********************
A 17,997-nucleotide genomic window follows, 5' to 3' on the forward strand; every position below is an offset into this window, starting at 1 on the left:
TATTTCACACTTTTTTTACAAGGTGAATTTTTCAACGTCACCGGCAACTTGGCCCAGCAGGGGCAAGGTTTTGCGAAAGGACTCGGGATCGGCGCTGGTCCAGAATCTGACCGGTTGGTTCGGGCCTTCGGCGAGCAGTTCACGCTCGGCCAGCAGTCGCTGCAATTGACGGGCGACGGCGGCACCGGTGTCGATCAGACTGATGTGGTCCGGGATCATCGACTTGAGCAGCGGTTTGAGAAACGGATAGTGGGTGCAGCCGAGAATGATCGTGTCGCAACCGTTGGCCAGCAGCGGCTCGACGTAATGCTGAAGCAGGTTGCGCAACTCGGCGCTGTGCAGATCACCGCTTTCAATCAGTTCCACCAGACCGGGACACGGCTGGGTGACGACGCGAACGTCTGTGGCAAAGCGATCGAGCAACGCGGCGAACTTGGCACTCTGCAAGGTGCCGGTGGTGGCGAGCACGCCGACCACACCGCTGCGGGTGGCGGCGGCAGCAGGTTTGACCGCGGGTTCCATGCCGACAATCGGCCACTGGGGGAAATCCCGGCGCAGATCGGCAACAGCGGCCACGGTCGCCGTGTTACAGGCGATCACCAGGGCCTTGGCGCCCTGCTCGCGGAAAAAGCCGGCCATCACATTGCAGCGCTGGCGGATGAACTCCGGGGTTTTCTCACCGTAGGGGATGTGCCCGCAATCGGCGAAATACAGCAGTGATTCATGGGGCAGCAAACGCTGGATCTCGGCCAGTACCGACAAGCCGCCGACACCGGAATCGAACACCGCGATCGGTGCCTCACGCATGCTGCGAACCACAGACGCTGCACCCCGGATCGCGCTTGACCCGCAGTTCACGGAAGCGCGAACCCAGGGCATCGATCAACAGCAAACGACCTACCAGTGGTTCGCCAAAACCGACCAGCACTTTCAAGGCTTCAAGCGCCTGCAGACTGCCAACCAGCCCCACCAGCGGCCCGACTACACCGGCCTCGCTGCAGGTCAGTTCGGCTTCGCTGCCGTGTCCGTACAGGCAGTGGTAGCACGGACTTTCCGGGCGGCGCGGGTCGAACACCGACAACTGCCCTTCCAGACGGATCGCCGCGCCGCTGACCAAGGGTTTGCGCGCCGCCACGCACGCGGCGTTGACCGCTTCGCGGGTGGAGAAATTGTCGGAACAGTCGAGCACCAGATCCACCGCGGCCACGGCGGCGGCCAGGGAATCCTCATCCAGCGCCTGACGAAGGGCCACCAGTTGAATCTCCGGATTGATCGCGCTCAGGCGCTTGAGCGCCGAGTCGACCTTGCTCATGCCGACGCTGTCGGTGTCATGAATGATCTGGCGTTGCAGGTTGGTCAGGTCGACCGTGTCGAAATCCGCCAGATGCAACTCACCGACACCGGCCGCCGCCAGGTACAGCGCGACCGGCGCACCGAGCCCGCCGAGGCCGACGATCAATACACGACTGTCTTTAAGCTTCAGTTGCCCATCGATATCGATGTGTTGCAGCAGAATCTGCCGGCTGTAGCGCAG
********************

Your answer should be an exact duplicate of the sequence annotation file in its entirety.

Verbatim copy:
A 17,997-nucleotide genomic window follows, 5' to 3' on the forward strand; every position below is an offset into this window, starting at 1 on the left:
TATTTCACACTTTTTTTACAAGGTGAATTTTTCAACGTCACCGGCAACTTGGCCCAGCAGGGGCAAGGTTTTGCGAAAGGACTCGGGATCGGCGCTGGTCCAGAATCTGACCGGTTGGTTCGGGCCTTCGGCGAGCAGTTCACGCTCGGCCAGCAGTCGCTGCAATTGACGGGCGACGGCGGCACCGGTGTCGATCAGACTGATGTGGTCCGGGATCATCGACTTGAGCAGCGGTTTGAGAAACGGATAGTGGGTGCAGCCGAGAATGATCGTGTCGCAACCGTTGGCCAGCAGCGGCTCGACGTAATGCTGAAGCAGGTTGCGCAACTCGGCGCTGTGCAGATCACCGCTTTCAATCAGTTCCACCAGACCGGGACACGGCTGGGTGACGACGCGAACGTCTGTGGCAAAGCGATCGAGCAACGCGGCGAACTTGGCACTCTGCAAGGTGCCGGTGGTGGCGAGCACGCCGACCACACCGCTGCGGGTGGCGGCGGCAGCAGGTTTGACCGCGGGTTCCATGCCGACAATCGGCCACTGGGGGAAATCCCGGCGCAGATCGGCAACAGCGGCCACGGTCGCCGTGTTACAGGCGATCACCAGGGCCTTGGCGCCCTGCTCGCGGAAAAAGCCGGCCATCACATTGCAGCGCTGGCGGATGAACTCCGGGGTTTTCTCACCGTAGGGGATGTGCCCGCAATCGGCGAAATACAGCAGTGATTCATGGGGCAGCAAACGCTGGATCTCGGCCAGTACCGACAAGCCGCCGACACCGGAATCGAACACCGCGATCGGTGCCTCACGCATGCTGCGAACCACAGACGCTGCACCCCGGATCGCGCTTGACCCGCAGTTCACGGAAGCGCGAACCCAGGGCATCGATCAACAGCAAACGACCTACCAGTGGTTCGCCAAAACCGACCAGCACTTTCAAGGCTTCAAGCGCCTGCAGACTGCCAACCAGCCCCACCAGCGGCCCGACTACACCGGCCTCGCTGCAGGTCAGTTCGGCTTCGCTGCCGTGTCCGTACAGGCAGTGGTAGCACGGACTTTCCGGGCGGCGCGGGTCGAACACCGACAACTGCCCTTCCAGACGGATCGCCGCGCCGCTGACCAAGGGTTTGCGCGCCGCCACGCACGCGGCGTTGACCGCTTCGCGGGTGGAGAAATTGTCGGAACAGTCGAGCACCAGATCCACCGCGGCCACGGCGGCGGCCAGGGAATCCTCATCCAGCGCCTGACGAAGGGCCACCAGTTGAATCTCCGGATTGATCGCGCTCAGGCGCTTGAGCGCCGAGTCGACCTTGCTCATGCCGACGCTGTCGGTGTCATGAATGATCTGGCGTTGCAGGTTGGTCAGGTCGACCGTGTCGAAATCCGCCAGATGCAACTCACCGACACCGGCCGCCGCCAGGTACAGCGCGACCGGCGCACCGAGCCCGCCGAGGCCGACGATCAATACACGACTGTCTTTAAGCTTCAGTTGCCCATCGATATCGATGTGTTGCAGCAGAATCTGCCGGCTGTAGCGCAG